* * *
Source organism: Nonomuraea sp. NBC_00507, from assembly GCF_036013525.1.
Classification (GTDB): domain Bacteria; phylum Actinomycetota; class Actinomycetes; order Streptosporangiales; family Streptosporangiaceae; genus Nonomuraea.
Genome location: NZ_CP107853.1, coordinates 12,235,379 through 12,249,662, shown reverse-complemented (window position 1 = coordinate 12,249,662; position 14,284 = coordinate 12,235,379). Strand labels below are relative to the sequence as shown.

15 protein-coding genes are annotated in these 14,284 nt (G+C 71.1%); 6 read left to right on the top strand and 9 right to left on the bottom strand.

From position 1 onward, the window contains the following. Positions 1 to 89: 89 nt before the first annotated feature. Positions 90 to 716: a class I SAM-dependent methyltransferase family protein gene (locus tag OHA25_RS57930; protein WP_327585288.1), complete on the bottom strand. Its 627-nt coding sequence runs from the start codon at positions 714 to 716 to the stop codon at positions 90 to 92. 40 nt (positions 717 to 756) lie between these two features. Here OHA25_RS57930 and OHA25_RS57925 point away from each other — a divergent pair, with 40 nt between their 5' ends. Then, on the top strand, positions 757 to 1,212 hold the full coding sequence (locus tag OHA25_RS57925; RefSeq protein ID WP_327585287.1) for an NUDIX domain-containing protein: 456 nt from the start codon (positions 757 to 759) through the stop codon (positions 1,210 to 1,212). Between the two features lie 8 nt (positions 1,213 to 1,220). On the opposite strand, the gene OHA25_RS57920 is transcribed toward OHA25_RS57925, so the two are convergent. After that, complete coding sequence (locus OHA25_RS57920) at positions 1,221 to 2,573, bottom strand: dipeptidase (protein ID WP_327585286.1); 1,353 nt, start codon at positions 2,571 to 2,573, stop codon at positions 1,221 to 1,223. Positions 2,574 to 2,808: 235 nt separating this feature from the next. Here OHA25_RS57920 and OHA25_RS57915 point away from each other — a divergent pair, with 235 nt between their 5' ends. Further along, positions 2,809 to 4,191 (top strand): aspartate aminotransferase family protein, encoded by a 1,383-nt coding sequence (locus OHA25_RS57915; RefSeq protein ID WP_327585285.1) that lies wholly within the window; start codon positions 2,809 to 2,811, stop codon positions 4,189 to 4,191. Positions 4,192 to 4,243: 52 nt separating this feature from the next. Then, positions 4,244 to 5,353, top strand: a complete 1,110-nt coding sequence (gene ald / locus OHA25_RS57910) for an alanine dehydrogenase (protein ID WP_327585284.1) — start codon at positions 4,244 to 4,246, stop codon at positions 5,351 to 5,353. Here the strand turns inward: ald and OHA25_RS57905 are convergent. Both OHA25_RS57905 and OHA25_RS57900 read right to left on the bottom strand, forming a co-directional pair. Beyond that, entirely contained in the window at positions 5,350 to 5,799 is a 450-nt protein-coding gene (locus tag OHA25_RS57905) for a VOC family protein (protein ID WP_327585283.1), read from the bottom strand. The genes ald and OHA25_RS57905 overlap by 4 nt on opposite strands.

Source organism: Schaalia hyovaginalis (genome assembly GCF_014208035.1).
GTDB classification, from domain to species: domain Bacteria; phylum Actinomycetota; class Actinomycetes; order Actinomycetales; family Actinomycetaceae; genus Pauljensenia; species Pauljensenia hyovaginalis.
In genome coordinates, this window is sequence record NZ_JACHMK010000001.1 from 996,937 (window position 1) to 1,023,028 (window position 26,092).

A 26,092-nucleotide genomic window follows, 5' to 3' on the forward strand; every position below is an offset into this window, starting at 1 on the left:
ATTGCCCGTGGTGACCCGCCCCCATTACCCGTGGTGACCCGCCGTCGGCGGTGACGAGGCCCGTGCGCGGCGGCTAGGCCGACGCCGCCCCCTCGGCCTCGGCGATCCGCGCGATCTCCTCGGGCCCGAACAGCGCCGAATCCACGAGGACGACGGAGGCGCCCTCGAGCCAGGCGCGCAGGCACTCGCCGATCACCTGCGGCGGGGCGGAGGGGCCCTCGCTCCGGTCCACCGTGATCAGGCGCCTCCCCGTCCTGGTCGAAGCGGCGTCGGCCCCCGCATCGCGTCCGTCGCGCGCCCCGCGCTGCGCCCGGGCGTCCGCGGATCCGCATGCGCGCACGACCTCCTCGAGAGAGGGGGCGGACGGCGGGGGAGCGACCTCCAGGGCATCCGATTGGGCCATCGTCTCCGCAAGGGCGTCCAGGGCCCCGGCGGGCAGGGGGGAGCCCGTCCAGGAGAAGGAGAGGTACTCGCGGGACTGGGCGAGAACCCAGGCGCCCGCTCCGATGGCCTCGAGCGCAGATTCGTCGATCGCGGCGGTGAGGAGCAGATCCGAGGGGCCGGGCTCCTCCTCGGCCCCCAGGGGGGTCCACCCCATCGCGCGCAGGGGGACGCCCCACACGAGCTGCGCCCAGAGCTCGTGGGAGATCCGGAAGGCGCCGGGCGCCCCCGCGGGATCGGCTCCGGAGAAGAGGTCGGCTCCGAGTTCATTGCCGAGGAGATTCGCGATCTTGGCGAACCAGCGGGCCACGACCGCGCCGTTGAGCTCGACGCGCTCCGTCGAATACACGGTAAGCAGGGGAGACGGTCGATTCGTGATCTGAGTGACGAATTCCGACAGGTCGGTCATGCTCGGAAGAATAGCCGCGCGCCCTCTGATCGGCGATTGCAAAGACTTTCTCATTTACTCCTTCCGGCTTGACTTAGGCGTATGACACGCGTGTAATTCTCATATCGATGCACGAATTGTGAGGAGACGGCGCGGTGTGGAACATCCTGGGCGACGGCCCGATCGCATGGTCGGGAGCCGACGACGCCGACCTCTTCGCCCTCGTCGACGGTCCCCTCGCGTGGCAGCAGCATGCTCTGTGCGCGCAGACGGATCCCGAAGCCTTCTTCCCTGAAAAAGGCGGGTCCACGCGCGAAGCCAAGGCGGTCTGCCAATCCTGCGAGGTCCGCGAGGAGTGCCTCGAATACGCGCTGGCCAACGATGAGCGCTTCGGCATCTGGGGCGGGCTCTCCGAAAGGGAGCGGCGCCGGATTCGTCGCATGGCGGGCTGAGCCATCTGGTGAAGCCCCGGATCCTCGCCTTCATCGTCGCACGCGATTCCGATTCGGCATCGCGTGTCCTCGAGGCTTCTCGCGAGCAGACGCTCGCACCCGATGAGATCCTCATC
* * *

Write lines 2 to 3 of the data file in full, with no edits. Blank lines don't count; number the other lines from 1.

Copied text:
Classification (GTDB): domain Bacteria; phylum Actinomycetota; class Actinomycetes; order Streptosporangiales; family Streptosporangiaceae; genus Nonomuraea.
Genome location: NZ_CP107853.1, coordinates 12,235,379 through 12,249,662, shown reverse-complemented (window position 1 = coordinate 12,249,662; position 14,284 = coordinate 12,235,379). Strand labels below are relative to the sequence as shown.